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[Commlist] CFP--Feminist and Critical Race Approaches to ‘Culture’ in Music Streaming Services--Society for Ethnomusicology Conference
Wed Jan 15 12:02:22 GMT 2020
*Call for Papers*
*Panel Proposal for the Society for Ethnomusicology Annual Meeting*
*Ottawa, Canada October 22-25, 2020*
*Feminist and Critical Race Approaches to Analyzing the Emerging Role of
‘Culture’ in Music Streaming Services*
Panel Organizer: Darci Sprengel, University of Oxford
Discussant: Kyra Gaunt, University at Albany
In September 2018, Spotify launched its ‘Global Cultures Initiative’,
which it insisted would make it a ‘leader’ in the field of audio
streaming by moving the platform beyond its traditional focus on North
American and European musics to ‘promote and advance culturally diverse
music’ (Spotify Newsroom 2018). As Spotify expanded to other regions,
however, it met pushback from local rivals. For example, Anghami (‘my
tunes’ in Arabic), founded in Lebanon in 2012 and known as ‘the Spotify
of the Middle East’, claims to meet better the needs of Arab listeners.
It boasts alternative algorithmic technologies with unique abilities to
combine international and local sounds in ways it asserts listeners in
the Middle East and Arab diaspora want to hear, making Anghami’s
distinctly local knowledge its ‘sonic brand’. These trends indicate that
music streaming services differentiate themselves not through the music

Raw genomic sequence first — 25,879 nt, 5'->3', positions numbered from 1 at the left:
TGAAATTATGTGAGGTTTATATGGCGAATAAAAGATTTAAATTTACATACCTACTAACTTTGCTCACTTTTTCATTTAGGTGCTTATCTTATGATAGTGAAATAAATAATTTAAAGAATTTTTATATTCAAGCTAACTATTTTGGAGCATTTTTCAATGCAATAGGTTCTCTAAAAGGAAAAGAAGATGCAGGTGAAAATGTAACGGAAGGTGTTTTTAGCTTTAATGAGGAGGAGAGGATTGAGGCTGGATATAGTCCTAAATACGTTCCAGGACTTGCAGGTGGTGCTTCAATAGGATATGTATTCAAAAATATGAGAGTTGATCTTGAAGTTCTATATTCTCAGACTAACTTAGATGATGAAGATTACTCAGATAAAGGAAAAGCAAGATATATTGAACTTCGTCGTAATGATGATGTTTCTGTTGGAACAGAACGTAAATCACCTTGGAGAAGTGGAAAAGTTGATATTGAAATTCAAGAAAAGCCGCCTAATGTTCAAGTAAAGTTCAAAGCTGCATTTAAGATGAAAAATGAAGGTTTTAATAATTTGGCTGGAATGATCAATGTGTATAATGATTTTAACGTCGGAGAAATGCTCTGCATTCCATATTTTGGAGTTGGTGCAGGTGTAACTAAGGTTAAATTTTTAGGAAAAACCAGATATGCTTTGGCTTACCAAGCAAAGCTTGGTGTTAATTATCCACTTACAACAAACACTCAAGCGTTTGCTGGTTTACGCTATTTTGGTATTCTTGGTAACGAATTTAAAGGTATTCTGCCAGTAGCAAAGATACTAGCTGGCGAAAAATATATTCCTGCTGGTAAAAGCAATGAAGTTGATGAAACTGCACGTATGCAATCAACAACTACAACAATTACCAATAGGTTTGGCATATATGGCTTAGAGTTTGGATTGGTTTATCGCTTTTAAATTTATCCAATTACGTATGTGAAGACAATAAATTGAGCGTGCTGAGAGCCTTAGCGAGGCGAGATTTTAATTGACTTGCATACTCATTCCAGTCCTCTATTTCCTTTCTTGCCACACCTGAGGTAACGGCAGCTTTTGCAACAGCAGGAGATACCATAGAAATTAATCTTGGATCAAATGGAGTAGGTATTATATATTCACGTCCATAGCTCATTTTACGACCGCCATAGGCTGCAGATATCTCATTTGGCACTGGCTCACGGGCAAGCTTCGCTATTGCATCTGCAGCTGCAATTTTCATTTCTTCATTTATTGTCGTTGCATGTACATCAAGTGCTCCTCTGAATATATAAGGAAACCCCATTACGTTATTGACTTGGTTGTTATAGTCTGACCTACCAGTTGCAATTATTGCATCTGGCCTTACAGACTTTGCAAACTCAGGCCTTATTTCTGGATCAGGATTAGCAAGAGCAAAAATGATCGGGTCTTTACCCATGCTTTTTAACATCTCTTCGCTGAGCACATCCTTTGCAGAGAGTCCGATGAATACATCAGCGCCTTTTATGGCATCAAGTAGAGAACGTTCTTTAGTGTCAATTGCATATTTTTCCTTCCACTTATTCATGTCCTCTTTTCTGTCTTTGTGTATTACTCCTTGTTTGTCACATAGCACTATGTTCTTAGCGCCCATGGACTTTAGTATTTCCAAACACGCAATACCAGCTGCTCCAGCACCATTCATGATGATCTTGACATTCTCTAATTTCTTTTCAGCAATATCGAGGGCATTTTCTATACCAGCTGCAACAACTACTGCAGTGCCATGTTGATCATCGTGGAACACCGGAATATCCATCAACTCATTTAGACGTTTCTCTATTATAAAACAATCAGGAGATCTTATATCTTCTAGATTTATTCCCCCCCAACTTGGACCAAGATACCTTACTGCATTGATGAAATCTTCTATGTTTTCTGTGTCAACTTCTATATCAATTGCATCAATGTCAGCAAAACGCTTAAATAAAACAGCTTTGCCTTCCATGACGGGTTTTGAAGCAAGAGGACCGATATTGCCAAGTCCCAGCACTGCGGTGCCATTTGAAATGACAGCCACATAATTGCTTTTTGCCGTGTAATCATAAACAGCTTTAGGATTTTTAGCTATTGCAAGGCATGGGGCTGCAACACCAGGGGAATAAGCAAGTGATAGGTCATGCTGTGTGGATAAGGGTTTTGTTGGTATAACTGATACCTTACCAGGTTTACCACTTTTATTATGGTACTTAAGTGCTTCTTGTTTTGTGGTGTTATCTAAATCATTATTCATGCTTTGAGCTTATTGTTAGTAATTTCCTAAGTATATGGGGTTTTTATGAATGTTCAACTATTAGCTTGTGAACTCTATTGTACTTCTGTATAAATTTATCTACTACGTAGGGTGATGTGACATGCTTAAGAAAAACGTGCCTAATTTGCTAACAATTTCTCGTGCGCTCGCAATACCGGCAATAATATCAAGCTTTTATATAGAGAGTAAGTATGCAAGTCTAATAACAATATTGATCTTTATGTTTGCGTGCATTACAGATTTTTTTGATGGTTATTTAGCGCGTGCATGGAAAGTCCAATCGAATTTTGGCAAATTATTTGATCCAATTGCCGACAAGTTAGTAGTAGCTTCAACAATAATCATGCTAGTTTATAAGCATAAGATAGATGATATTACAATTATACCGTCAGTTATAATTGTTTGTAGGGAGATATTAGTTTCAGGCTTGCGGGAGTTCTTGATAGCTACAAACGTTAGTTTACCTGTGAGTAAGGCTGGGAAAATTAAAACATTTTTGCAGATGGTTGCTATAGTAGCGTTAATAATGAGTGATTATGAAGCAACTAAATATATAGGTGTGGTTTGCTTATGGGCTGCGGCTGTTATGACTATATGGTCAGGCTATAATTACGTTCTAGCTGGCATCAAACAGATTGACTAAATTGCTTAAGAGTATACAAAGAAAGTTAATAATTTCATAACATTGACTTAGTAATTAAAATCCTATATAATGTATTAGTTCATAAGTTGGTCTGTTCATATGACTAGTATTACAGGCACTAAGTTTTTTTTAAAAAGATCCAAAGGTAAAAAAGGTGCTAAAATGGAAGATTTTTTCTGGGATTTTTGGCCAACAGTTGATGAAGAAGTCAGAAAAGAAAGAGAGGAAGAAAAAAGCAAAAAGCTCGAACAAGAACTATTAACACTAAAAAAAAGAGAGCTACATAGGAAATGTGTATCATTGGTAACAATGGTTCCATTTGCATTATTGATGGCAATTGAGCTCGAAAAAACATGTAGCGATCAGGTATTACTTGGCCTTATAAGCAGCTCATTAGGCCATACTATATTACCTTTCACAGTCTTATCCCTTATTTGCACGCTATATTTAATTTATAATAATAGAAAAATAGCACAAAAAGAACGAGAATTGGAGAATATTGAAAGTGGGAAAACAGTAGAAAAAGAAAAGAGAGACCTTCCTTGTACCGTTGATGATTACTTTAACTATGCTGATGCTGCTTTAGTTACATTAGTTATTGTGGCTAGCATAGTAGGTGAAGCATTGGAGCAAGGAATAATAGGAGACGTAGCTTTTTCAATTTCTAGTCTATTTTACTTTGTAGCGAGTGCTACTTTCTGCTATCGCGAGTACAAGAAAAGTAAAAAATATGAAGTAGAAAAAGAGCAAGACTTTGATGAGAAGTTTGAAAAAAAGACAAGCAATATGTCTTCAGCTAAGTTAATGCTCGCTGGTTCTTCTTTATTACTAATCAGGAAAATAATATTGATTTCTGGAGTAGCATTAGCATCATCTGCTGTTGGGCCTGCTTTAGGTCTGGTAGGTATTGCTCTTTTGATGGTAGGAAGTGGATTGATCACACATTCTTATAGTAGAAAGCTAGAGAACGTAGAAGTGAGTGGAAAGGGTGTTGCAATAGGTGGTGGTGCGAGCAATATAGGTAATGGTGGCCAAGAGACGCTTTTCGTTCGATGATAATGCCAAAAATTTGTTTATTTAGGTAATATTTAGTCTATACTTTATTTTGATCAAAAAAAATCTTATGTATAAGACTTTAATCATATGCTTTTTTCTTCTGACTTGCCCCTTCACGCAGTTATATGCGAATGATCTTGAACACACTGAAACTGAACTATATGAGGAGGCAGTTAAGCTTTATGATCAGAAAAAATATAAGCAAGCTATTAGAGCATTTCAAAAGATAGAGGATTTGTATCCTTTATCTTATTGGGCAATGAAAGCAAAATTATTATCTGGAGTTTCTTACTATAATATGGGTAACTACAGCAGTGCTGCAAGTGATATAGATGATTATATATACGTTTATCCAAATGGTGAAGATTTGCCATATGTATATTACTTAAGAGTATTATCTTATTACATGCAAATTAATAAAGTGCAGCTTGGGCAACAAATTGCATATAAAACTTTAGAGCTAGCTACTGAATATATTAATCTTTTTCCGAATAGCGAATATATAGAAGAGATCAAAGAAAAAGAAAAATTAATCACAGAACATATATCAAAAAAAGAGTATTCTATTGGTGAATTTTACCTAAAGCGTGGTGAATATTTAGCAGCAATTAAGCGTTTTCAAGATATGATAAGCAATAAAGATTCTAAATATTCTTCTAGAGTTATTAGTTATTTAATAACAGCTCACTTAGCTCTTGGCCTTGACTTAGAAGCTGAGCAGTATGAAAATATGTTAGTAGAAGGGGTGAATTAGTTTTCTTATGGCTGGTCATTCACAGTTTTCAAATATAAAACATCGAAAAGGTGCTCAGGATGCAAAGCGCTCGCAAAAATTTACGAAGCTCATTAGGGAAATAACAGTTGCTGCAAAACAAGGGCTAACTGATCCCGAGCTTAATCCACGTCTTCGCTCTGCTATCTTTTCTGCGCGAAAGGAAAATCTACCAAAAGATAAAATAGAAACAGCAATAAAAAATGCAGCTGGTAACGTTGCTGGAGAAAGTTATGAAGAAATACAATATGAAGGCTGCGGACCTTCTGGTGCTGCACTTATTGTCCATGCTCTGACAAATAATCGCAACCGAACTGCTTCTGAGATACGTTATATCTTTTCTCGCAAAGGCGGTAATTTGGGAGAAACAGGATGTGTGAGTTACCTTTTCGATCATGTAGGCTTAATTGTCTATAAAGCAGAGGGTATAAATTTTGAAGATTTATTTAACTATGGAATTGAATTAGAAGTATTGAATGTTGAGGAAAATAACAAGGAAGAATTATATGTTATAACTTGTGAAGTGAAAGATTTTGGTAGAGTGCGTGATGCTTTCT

they provide, but through the techniques they employ to mediate between
users and music catalogue (Goldschmitt and Seaver 2019).
This panel investigates how notions of ‘local knowledge’ and ‘cultural
specificity’ are at the forefront of this consideration.It questions how
multinational corporations and the AI technologies they develop employ
‘culture’ and to what ends. This is a critical consideration given the
music industry’s problematic history in cultural appropriation and in
perpetuating essentialized tropes of ‘cultural difference’ to market
non-Western music. As scholarly analysis of the ‘World Music’ industry
has demonstrated, these marketing techniques rely on racialized tropes
that lead to unequal treatment of non-Western artists and persist even
with the development of new sonic technologies (known as ‘World Music
1.0’ and ‘2.0’) (see for instance Erlmann 1996; Taylor 1997; Feld 2000;
Bohlman 2002; Novak 2011). For instance, as ethnomusicologist Kyra Gaunt
has recently demonstrated, new media technologies such as YouTube
perpetuate many of the same inequalities of old media, including the
appropriation of black music and dance to the disproportionate benefit
of large corporations and white audiences (Gaunt 2015).
Using feminist and critical race approaches to digital media, scholars
such Safiya Umoja Noble, Lisa Nakamura, Kyra Gaunt and others have
uncovered the seemingly invisible ways online platforms and AI
technologies reinforce oppressive social relationships and racial
profiling, deepening inequalities along lines of race and gender in the
‘real’ (as opposed to virtual) world (Nakamura 2002, 2007; Gaunt 2015,
‘Music, Misogynoir’ unpublished paper; Noble 2018). More research is
needed on how context-based recommenders, an emerging technology that
uses algorithms to recommend new music based on location, are formed
through AI infrastructures that may perpetuate similar biases. By making
assumptions about listeners based on ethnicity or location, or
privileging the dissemination of some music over others, do these